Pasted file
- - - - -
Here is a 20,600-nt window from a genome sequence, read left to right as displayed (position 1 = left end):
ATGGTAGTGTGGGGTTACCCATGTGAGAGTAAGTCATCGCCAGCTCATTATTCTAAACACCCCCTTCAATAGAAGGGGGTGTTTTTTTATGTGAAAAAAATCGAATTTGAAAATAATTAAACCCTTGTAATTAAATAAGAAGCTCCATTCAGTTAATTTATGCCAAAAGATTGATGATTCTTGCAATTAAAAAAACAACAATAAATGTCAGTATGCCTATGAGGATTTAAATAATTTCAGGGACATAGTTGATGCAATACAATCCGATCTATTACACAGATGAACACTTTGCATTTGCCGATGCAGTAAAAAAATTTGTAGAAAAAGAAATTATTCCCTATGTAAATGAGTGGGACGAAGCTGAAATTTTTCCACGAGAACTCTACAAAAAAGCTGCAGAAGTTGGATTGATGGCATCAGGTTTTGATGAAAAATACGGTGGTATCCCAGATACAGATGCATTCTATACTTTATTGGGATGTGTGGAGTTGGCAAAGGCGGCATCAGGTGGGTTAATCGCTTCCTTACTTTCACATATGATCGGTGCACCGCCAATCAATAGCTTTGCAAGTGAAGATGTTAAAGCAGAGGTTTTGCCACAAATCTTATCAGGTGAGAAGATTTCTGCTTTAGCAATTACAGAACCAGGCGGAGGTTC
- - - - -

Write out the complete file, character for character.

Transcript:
Here is a 20,600-nt window from a genome sequence, read left to right as displayed (position 1 = left end):
ATGGTAGTGTGGGGTTACCCATGTGAGAGTAAGTCATCGCCAGCTCATTATTCTAAACACCCCCTTCAATAGAAGGGGGTGTTTTTTTATGTGAAAAAAATCGAATTTGAAAATAATTAAACCCTTGTAATTAAATAAGAAGCTCCATTCAGTTAATTTATGCCAAAAGATTGATGATTCTTGCAATTAAAAAAACAACAATAAATGTCAGTATGCCTATGAGGATTTAAATAATTTCAGGGACATAGTTGATGCAATACAATCCGATCTATTACACAGATGAACACTTTGCATTTGCCGATGCAGTAAAAAAATTTGTAGAAAAAGAAATTATTCCCTATGTAAATGAGTGGGACGAAGCTGAAATTTTTCCACGAGAACTCTACAAAAAAGCTGCAGAAGTTGGATTGATGGCATCAGGTTTTGATGAAAAATACGGTGGTATCCCAGATACAGATGCATTCTATACTTTATTGGGATGTGTGGAGTTGGCAAAGGCGGCATCAGGTGGGTTAATCGCTTCCTTACTTTCACATATGATCGGTGCACCGCCAATCAATAGCTTTGCAAGTGAAGATGTTAAAGCAGAGGTTTTGCCACAAATCTTATCAGGTGAGAAGATTTCTGCTTTAGCAATTACAGAACCAGGCGGAGGTTC